SUMPTUOUS & SPARKLING
Oscars Cher Fashion, Los Angeles, USA
Mandatory Credit: Photo by Lennox McLendon/AP/REX/Shutterstock (6569270c) Cher Cher shows off both her Oscar and Bob Mackie black-sequined gown after winning the award for best actress for her role as the superstitious young widow of "Moonstruck" at the 60th Annual Academy Awards, in Los Angeles Oscars Cher Fashion, Los Angeles, USA
Legendary designer Bob Mackie is on top like never before. From designing costumes for the new Broadway musical, The Cher Show, to a glittering fine jewelry collection debut, he joins our cultural avatar Lance Avery Morgan as they explore some of the highlights and memorable career moments in Mackie’s rarified world.
Bob Mackie, whose creations came into the living rooms weekly with The Carol Burnett Show, The Sonny & Cher Show, Mitzi Gaynor’s specials, and many others is a living legend. Now he is having fun with renewed acclaim as the designer for The Cher Show which recently debuted on Broadway. He’s even a character in the show itself— that’s how integral he is to the pop icon’s life story that ranges from the 1960s to present day.
Mackie has sketched and created thousands of gowns, costumes and clothing for the biggest names in show business history in his five decade-long career as a fashion visionary… the perfect prelude for debuting his new fine jewelry collection partnership with NIGAAM Jewels. From lustrous diamonds to luminous sapphires, emeralds, rubies, turquoise and a host of other faceted precious stones, Mackie’s designs are both classic and fashion-forward. Dallasite event empresario Jan Strimple, a former top runway model who modeled for Mackie, reveals, “Before Bob grew to be a friend, walking for him was a pure theatrical pleasure because his shows were amazing. He booked models who had a sensuality about them, could feel the power of his designs and convey their beauty with each step. As our relationship grew to a mentorship and then a friendship, each of those steps was a step taken with love. Bob loved self-assured beauties on his runway and appreciated a wide variety of exotic looks.”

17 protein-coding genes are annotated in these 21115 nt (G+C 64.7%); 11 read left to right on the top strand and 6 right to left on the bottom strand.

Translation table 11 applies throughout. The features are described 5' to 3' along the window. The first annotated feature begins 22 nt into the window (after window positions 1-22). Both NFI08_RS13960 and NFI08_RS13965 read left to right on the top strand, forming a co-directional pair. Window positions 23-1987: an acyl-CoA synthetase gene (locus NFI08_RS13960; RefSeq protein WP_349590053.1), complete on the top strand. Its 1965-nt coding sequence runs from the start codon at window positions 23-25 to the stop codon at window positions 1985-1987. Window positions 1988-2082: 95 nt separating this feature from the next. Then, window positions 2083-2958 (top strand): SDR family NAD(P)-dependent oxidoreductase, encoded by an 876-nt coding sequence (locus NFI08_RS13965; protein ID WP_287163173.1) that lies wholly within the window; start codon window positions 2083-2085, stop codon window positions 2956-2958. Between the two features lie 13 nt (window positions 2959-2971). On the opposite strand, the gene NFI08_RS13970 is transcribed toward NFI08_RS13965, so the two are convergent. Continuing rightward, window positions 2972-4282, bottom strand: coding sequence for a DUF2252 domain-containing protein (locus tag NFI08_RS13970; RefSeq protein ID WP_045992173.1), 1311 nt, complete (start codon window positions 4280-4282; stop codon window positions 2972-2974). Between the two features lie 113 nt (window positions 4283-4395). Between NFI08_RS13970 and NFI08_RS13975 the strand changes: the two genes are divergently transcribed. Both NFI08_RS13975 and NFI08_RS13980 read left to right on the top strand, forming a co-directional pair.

To no one’s surprise, Mackie is also an accomplished artist and even his design sketches are coveted by collectors. Astoundingly, Mackie has kept most of the sketches he has drawn over the past 50 years. “I’d better save these,” Mackie says. “Once in a while I gave them away, but basically I’ve kept most of them.” In 2005 he let go of a limited number of sketches as part Christie’s auction of Mackie’s couture and costumes. Now the designing dynamo has decided to go directly to his fans, the consumers. “It’s what’s going on these days,” says Mackie. “I’m an old dinosaur, but even with my QVC business, about 25 percent of the business is online. That’s a lot.”
Strimple agrees with Mackie’s point of contemporary view toward commerce. “One of the many reasons Bob is successful in his varied design endeavors is that he trusts himself and does not follow the pack of general thought. In 1992, he went against the grain with QVC’s outreach to high-end designers and agreed to create products at price points and in sizes for their growing television audience. Other designers quaked in fear at the very thought of selling to a mass market via television. He has always understood the impact of both the big screen and the small one, and Bob also surrounds himself with people who are loyal to him and speak his creative language. He has long term relationships with friends and associates and does not throw people away as is quite common in this biz.”
We love the sparkling, glittering world of Mackie. Where more is more is more. And then some, which inspires his new fine jewelry collection. “A woman who wears my clothes is not afraid to be noticed,” says the Sultan of Sequins Bob Mackie. The prolific designer should know. He’s won nine Emmy Awards (and has been nominated for 31) and has also been nominated for three Academy Awards. In fact, he’ll likely recieve a Tony award nomination for his most recent work on The Cher Show. But it’s not just the accolades that matter to Mackie. It’s about the creative process. Mackie remains a much sought-after designer for made to order clientele beyond helming successful products with his QVC network appearances. At 80 years young, he’s very much in the design game with his inimitable dynamic touch.
CHER & CHER ALIKE
Cameron Silver, fashion director at Halston Style and author of Decades, remarks about Mackie’s talents, “Just look at the last Dior Haute Couture shows Galliano had done and you see Mackie’s influence. When Cher was overheard saying it was her favorite show and she would wear all the clothing, it’s a great validation that costume and fashion have fused at the highest echelon of style.”